For me, evaluating Github profiles for potential hires is about a commitment to a profession. And that’s not something that’s real in software at the moment, but it’s something we need to develop.
If building software is just a paycheck, I don’t really want to work with you. No offense, I’m sure there are plenty of organizations out there that are fine with that. You should work for them. I have, and I hated it, but find your own bliss. I don’t want you to miss out on family and kids and friends; I don’t want to miss out on those either. But in those couple of hours between the kids going to bed and sleep closing in… well, I’m hacking away on some odd side project, and that’s who I want by my side while we’re trying to hack things better.
There’s a conflation of OSS contributions (i.e., unpaid labor contributing to free software your company or prospective company uses to make a profit) and having a Github (or Bitbucket or whatever) account that demonstrates a commitment to honing your craft over time. Both are admirable, but I want to hire smart people who are committed to always be learning. Github is a good way to demonstrate that quality, even if yours (like mine) is full of projects that went nowhere.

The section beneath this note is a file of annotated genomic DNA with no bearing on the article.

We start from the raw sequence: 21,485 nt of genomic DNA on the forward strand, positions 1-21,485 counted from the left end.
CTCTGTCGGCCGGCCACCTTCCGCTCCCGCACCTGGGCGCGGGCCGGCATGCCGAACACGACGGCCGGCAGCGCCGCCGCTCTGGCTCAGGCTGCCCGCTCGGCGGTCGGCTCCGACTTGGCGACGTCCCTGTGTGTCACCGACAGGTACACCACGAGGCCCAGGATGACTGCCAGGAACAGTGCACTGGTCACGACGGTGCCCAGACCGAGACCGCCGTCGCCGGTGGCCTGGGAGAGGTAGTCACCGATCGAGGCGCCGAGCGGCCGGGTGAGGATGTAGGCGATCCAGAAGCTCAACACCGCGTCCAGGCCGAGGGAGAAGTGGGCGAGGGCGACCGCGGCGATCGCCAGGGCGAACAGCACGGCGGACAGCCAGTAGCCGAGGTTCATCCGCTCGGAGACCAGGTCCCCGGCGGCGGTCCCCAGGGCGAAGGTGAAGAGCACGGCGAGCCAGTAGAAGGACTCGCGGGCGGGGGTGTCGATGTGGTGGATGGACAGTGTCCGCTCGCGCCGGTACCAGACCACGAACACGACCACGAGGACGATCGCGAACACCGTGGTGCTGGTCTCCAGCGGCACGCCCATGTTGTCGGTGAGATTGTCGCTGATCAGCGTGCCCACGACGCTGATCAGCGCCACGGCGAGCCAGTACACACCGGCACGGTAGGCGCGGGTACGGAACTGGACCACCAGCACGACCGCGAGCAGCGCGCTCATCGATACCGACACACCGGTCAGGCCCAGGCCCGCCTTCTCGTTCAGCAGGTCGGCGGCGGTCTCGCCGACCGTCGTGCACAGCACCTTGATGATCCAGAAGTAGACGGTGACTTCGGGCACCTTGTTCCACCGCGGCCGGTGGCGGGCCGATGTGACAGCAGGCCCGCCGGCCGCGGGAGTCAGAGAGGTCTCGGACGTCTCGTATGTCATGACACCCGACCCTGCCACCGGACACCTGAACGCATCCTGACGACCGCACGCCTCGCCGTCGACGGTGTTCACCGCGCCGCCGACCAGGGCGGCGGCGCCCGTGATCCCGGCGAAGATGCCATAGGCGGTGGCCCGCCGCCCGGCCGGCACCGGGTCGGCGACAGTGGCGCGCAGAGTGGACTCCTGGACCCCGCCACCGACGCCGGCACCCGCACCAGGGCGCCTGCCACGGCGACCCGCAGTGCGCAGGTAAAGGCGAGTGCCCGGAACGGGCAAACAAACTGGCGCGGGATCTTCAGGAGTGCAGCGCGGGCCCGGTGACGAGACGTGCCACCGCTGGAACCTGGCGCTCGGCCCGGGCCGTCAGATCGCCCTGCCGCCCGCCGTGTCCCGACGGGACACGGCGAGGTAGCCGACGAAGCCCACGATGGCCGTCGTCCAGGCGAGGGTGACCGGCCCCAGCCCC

Sorry, I need evidence of commitment. If you have patches in or Rails or clojure.core that’s bonus points. But your commitment is what matters to me:
Timeframes in which you cannot become a good programmer: 2 weeks; 2 months; 2 years. Sorry. 10,000 hours. Not my fault. Sorry.— Gary Bernhardt (@garybernhardt) November 5, 2013
10,000 hours. That’s what it takes. Not that you’ve put that time in already, but I need to believe you’re committed to putting the time in. Sorry if that’s a hardship. There are other jobs.
Now I’m close to sounding like a jerk, but it’s just the reality. If I was a flight instructor who certified a pilot who hadn’t put in their hours, I’d be criminally negligent. Software matters too. Just look at healthcare.gov
Privilege isn’t just about OSS